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Madame Web ★



Released: 14 February 2024

Director: S.J Clarkson

Starring: Dakota Johnson, Sydney Sweeney, Celeste O’Connor, Isabela Merced, Tahar Rahim, Mike Epps, Emma Roberts, Adam Scott

Reviewed By: Martin Richmond

It has been hard to escape talk in recent years of superhero fatigue. A genre that for the longest time was almost guaranteed to draw in the crowds in their droves has now come unstuck, where even the once seemingly infallible Marvel Cinematic Universe has taken some hits. A genre in need of some CPR, a film featuring a protagonist whose profession is a paramedic, the perfect combination to revitalise the genre, right? No, if anything, the latest film from Sony’s Spider-Man Universe (SSU) ‘Madame Web’ will likely have the exact opposite effect.

Set in 2003, Cassie Web (Johnson) is a paramedic living in New York City. One day, while working to save someone’s life, she suffers a near-death experience that leads her to discover she has powers of clairvoyance. Upon looking into the future, Cassie crosses paths with three young women Julia Cornwall (Sweeney), Anya Corazon (Merced), and Mattie Franklin (O’Connor), and must protect them from the villainous Ezekiel Sims (Rahim), who like Cassie is a clairvoyant and possesses spider-like powers and believes that these young women will be responsible for his demise.

You would think when following in the footsteps of previous SSU (or as it used to be known by the awful acronym SPUMC Sony Pictures Universe of Marvel Characters) films, that it would be an easy enough task to make a film which was not so horrific it inspired a whole load of memes poking fun at it. The script, written by Claire Parker, director S.J. Clarkson and Morbius writers Matt Sazama and Burk Sharpless, is filled with utterly atrocious dialogue devoid of any wit, charm or humour. There is not a scintilla of effort into making these characters someone to root for, or offering any development to give the audience a reason to care about their plight. Cassie’s origin story (if you can call it that), is eerily similar to that of Morbius. Expecting a better script is like playing with the most venomous spider twice and not anticipating being on the receiving end of a venomous bite that leaves you writhing in agony, a feeling you may experience after sitting through 114 joyless minutes.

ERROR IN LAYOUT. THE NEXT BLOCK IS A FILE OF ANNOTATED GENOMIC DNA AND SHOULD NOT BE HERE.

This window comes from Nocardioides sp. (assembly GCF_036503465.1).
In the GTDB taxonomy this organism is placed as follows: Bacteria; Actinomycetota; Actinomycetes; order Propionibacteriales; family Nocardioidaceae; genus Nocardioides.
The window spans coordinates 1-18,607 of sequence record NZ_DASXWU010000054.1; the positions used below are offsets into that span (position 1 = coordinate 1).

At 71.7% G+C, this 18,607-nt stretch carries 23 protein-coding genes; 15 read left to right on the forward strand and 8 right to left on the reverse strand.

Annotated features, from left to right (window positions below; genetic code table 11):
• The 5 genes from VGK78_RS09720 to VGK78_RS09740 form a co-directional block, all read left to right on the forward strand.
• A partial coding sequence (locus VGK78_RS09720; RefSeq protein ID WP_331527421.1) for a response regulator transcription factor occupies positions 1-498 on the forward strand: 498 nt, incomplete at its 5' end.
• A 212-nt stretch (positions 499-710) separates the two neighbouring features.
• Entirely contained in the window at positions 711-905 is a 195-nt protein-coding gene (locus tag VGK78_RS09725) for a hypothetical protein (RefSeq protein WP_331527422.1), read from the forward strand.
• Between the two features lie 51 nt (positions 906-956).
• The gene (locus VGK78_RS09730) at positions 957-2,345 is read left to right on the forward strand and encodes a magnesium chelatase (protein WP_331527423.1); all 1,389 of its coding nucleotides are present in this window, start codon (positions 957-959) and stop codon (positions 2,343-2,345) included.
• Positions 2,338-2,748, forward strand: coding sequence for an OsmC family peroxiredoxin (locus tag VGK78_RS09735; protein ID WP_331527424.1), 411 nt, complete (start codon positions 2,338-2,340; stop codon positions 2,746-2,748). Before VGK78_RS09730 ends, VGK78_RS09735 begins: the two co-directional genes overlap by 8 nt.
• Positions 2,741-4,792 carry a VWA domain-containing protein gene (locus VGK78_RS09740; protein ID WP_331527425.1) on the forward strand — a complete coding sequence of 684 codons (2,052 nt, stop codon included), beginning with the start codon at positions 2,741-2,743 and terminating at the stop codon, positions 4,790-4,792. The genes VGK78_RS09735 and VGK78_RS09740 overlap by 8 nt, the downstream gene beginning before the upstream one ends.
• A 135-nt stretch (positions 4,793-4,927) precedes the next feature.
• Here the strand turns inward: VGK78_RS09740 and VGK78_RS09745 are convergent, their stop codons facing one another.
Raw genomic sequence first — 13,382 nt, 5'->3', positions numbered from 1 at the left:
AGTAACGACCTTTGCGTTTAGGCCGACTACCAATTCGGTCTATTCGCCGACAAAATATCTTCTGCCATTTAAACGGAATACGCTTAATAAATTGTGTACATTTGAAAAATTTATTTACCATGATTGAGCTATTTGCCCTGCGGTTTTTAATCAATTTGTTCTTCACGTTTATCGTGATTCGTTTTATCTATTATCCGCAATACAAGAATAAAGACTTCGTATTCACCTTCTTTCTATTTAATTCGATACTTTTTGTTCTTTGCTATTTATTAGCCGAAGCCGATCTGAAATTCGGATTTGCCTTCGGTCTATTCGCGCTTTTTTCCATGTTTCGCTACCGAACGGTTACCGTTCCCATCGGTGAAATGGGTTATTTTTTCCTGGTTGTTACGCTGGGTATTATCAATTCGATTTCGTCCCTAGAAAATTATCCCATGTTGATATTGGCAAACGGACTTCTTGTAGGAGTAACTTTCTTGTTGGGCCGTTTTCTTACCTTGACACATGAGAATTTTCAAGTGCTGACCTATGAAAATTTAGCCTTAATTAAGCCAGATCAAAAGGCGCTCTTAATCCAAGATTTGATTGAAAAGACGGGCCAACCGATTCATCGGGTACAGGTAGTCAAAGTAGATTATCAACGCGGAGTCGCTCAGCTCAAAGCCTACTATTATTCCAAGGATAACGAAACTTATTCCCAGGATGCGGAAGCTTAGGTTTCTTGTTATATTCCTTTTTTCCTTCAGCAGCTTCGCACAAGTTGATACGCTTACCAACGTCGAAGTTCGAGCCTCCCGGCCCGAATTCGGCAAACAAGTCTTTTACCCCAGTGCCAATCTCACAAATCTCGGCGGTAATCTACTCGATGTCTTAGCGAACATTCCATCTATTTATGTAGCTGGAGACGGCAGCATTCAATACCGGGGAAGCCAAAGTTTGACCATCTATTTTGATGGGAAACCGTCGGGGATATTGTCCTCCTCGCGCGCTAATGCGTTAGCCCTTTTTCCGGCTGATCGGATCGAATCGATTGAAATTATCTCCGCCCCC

Begging the question of why this movie even exists without the presence of everyone’s friendly neighbourhood Spider-Man, who we know exists in this world given the presence of his uncle Ben (a severely underutilised Adam Scott), and his pregnant sister-in-law Mary (Roberts). Even if you had never heard of Spider-Man or only had the faintest of knowledge about the character, you would not need a Spidey sense to know who that baby will grow up to be. However, it seems a curse was placed on this film by a certain sorcerer supreme since no one can bring themselves to mention the baby’s name, presumably because of contractual reasons.

Dakota Johnson may well never get the spectre of the 50 Shades of Grey franchise off her back, but she is an actor who has proven her worth when given adequate material to work with. She tries her level best, but when the dialogue is this stilted and just downright awful, there’s nothing she can do to elevate it and Cassie comes across as painfully awkward to be around.  The trio of women finding themselves under Cassie’s protection, much to their annoyance, are given very little to do besides run away when one of the most uncharismatic and completely forgettable villains in a long while swings in and attacks them. In a time when the bar for superhero action scenes has been raised considerably, Clarkson’s direction offers nothing new resulting in substandard and frankly boring sequences. 

The 2000s setting allows the use of some certified noughties bangers like “Toxic” by Britney Spears and “Scandalous” by Mis-Teeq. The use of the latter, incidentally, is rather fitting, because it is so so scandalous how projects like this see the light of day when they serve no other purpose, than for the studio to retain the rights to these characters. All the while, other studios bury finished superhero projects for questionable reasons. For all the valid criticism of the MCU, it cannot be denied that a lot of care went into laying its foundations to become the cinematic behemoth it became in the 2010s. The same cannot be said for the SSU, and after this latest misfire, time is running out for the studio to convince audiences it is worth investing their time in. No pressure then, Kraven the Hunter.

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